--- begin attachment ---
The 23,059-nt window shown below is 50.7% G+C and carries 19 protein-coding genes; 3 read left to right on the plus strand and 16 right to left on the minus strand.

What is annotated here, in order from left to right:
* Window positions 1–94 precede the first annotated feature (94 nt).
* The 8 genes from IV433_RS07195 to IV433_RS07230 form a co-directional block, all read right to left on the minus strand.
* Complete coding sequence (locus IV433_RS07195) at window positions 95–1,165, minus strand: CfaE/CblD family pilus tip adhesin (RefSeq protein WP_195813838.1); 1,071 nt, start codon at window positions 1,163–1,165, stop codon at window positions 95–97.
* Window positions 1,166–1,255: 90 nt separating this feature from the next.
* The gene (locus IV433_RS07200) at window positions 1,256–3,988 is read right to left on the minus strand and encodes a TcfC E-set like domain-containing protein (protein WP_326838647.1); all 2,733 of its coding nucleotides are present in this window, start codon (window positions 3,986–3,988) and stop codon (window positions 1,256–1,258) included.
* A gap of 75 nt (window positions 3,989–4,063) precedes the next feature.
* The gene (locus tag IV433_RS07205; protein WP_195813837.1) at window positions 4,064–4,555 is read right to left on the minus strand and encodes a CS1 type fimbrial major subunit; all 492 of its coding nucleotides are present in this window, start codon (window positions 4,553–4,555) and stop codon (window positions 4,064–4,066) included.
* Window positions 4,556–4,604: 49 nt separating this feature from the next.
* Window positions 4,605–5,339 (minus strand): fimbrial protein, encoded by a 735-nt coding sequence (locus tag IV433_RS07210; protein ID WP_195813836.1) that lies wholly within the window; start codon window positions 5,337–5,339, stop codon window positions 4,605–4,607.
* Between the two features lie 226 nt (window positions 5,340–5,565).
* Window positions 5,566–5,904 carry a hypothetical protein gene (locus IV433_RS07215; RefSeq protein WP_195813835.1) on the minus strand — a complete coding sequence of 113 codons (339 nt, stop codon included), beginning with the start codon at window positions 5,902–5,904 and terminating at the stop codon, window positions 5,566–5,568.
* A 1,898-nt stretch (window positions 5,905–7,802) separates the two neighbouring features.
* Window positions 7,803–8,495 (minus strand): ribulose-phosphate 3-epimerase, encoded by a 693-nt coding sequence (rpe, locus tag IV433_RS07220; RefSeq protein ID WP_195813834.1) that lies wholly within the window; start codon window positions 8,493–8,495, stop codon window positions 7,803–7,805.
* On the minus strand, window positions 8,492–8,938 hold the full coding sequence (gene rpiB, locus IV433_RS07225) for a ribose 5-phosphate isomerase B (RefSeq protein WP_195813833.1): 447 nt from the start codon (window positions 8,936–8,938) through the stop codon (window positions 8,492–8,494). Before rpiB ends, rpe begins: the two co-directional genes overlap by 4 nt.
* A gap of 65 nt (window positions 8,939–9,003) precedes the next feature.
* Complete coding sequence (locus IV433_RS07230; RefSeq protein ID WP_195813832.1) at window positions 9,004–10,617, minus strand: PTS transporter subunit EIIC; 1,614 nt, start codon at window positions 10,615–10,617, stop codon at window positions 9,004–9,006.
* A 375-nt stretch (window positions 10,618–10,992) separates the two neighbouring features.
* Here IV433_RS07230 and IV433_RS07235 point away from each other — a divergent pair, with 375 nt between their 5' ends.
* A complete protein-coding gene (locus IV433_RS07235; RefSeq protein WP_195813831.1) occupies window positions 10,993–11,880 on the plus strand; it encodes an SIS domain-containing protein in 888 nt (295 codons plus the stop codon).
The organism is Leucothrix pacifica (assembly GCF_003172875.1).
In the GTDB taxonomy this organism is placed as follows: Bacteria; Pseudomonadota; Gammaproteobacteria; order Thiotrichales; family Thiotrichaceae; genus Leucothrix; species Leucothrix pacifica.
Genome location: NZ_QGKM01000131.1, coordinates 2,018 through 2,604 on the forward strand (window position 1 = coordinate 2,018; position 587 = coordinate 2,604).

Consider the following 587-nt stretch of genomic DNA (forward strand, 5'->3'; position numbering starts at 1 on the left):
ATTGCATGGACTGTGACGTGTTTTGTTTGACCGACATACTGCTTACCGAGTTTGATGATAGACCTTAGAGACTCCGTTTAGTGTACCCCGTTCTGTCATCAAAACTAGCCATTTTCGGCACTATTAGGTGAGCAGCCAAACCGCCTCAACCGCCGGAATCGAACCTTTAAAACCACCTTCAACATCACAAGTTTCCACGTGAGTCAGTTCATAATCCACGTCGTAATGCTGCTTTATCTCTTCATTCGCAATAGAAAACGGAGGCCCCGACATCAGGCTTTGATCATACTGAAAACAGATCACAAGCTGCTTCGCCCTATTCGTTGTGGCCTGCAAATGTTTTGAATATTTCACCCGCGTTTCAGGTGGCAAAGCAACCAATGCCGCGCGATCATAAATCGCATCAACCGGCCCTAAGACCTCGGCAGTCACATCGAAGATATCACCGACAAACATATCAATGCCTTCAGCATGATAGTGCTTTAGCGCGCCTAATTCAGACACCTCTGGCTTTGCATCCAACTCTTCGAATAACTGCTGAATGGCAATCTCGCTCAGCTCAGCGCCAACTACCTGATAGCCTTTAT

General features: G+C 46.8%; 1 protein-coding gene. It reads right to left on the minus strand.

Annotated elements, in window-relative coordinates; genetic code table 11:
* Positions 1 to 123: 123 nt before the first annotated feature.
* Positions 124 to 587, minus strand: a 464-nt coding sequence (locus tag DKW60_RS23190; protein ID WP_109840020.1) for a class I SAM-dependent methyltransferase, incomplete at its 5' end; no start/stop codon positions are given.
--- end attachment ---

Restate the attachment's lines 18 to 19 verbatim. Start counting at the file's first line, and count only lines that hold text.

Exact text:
* Complete coding sequence (locus IV433_RS07230; RefSeq protein ID WP_195813832.1) at window positions 9,004–10,617, minus strand: PTS transporter subunit EIIC; 1,614 nt, start codon at window positions 10,615–10,617, stop codon at window positions 9,004–9,006.
* A 375-nt stretch (window positions 10,618–10,992) separates the two neighbouring features.